languageeng
source
version9
lds50peer_reviewed
links
openurl$$Topenurl_article
linktorsrc$$Uhttp://www.nature.com/ijo/$$EView_full_text_(authentication_may_be_required)
openurlfulltext$$Topenurlfull_article
search
creatorcontrib
0Jones , A.W.
1Rossner , S.
titleFalse-positive breath-alcohol test after a ketogenic diet
descriptionA 59-year-old man undergoing weight loss with very low calorie diets (VLCD) attempted to drive a car, which was fitted with an alcohol ignition interlock device, but the vehicle failed to start. Because the man was a teetotaller, he was surprised and upset by this result. VLCD treatment leads to ketonemia with high concentrations of acetone, acetoacetate and beta-hydroxybutyrate in the blood. The interlock device determines alcohol (ethanol) in breath by electrochemical oxidation, but acetone does not undergo oxidation with this detector. However, under certain circumstances acetone is reduced in the body to isopropanol by hepatic alcohol dehydrogenase (ADH). The ignition interlock device responds to other alcohols (e.g. methanol, n-propanol and isopropanol), which therefore explains the false-positive result. This 'side effect' of ketogenic diets needs further discussion by authorities when people engaged in safety-sensitive work (e.g. bus drivers and airline pilots) submit to random breath-alcohol tests. ; Includes references ; p. 559-561.
subject
0Automobiles
1Acetone
23-Hydroxybutyric Acid
3Methanol
4Case Studies
5Ethanol
6Very Low Calorie Diet
7Adults
8Alcohols
9Ketonemia
10Men
11Isopropyl Alcohol
12Ketones
13Ignition Interlock Device
14Acetolactate
15Breath-Alcohol Test
16False Positives
general
0English
1AGRIS (United Nations, Food and Agriculture Organization)
sourceidfaoagris
recordidfaoagrisUS201300779667
rsrctypearticle
creationdate2007
addtitleInternational journal of obesity : journal of the International Association for the Study of Obesity
searchscope
0faoagris
1faoagris_lr
scope
0faoagris
1faoagris_lr
alttitleFalse-positive breath-alcohol test after a ketogenic diet
issn
003070565
10307-0565
lsr30VSR-Enriched:[eissn, galeid, pqid, doi]
sort
titleFalse-positive breath-alcohol test after a ketogenic diet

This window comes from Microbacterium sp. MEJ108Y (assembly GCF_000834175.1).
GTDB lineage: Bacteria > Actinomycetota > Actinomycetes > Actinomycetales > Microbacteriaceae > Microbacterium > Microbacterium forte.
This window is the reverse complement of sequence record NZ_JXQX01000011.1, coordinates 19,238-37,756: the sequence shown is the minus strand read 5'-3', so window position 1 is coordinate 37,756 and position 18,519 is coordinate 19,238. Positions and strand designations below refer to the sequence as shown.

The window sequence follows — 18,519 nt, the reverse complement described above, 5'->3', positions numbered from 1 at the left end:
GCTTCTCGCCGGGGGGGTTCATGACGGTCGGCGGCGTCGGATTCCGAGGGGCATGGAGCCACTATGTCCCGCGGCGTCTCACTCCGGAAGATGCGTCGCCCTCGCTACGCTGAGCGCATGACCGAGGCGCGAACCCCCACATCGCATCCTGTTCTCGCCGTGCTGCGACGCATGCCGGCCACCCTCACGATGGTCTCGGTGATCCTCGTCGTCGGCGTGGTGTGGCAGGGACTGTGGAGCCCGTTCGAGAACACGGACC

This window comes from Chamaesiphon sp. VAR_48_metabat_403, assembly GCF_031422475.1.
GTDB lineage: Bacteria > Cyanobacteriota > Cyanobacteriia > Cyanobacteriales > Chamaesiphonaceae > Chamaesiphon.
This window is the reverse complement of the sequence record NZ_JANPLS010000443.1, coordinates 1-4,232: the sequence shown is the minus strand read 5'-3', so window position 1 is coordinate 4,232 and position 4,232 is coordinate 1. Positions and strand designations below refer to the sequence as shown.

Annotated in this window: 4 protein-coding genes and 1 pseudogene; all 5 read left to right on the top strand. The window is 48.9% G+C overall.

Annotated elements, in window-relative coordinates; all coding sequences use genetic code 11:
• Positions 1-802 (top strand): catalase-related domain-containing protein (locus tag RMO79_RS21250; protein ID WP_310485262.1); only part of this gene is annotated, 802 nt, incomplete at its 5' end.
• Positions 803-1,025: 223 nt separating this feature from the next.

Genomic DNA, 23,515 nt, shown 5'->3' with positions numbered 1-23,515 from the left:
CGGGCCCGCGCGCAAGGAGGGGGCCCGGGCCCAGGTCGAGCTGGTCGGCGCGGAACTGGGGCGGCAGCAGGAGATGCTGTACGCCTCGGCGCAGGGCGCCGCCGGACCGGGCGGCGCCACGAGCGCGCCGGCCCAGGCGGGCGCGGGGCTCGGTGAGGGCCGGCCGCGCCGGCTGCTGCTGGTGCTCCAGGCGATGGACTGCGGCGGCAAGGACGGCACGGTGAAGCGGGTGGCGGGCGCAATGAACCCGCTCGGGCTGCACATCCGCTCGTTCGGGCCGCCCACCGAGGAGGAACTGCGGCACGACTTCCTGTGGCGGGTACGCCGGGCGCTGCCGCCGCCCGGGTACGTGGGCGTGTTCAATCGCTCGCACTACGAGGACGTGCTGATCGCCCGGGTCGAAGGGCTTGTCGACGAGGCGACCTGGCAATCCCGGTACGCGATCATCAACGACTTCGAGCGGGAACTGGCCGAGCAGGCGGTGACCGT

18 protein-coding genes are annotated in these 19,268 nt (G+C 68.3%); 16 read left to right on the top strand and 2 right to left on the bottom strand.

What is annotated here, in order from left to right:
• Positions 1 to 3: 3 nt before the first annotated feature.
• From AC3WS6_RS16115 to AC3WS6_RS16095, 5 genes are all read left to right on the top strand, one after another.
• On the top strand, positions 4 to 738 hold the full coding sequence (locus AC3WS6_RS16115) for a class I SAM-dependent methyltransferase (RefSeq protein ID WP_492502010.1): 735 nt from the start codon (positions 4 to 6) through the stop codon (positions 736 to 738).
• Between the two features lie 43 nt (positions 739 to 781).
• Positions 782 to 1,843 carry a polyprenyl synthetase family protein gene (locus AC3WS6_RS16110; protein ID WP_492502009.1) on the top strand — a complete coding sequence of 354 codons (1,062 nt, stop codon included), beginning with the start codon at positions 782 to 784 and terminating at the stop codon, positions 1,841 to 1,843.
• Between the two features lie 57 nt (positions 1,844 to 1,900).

authorJones , A.W. ; Rossner , S.
creationdate20070000
facets
frbrgroupid-741236880948995126
frbrtype5
languageeng
creationdate2007
topic
0Automobiles
1Acetone
23-Hydroxybutyric Acid
3Methanol
4Case Studies
5Ethanol
6Very Low Calorie Diet
7Adults
8Alcohols
9Ketonemia
10Men
11Isopropyl Alcohol
12Ketones
13Ignition Interlock Device
14Acetolactate
15Breath-Alcohol Test
16False Positives
collectionAGRIS (United Nations, Food and Agriculture Organization)
prefilterarticles
rsrctypearticles
creatorcontrib
0Jones , A.W.
1Rossner , S.
jtitleInternational journal of obesity : journal of the International Association for the Study of Obesity
toplevelpeer_reviewed
delivery
delcategoryRemote Search Resource
fulltextfulltext
addata
au
0Jones, A.W.
1Rossner, S.
atitleFalse-positive breath-alcohol test after a ketogenic diet
jtitleInternational journal of obesity : journal of the International Association for the Study of Obesity
addtitleFalse-positive breath-alcohol test after a ketogenic diet
date2007
risdate2007
volume31
issue3
spage559
epage561
pages559-561
issn0307-0565
formatjournal
genrearticle
ristypeJOUR
notesIncludes references
abstractA 59-year-old man undergoing weight loss with very low calorie diets (VLCD) attempted to drive a car, which was fitted with an alcohol ignition interlock device, but the vehicle failed to start. Because the man was a teetotaller, he was surprised and upset by this result. VLCD treatment leads to ketonemia with high concentrations of acetone, acetoacetate and beta-hydroxybutyrate in the blood. The interlock device determines alcohol (ethanol) in breath by electrochemical oxidation, but acetone does not undergo oxidation with this detector. However, under certain circumstances acetone is reduced in the body to isopropanol by hepatic alcohol dehydrogenase (ADH). The ignition interlock device responds to other alcohols (e.g. methanol, n-propanol and isopropanol), which therefore explains the false-positive result. This 'side effect' of ketogenic diets needs further discussion by authorities when people engaged in safety-sensitive work (e.g. bus drivers and airline pilots) submit to random breath-alcohol tests.
doi10.1038/sj.ijo.0803444
eissn14765497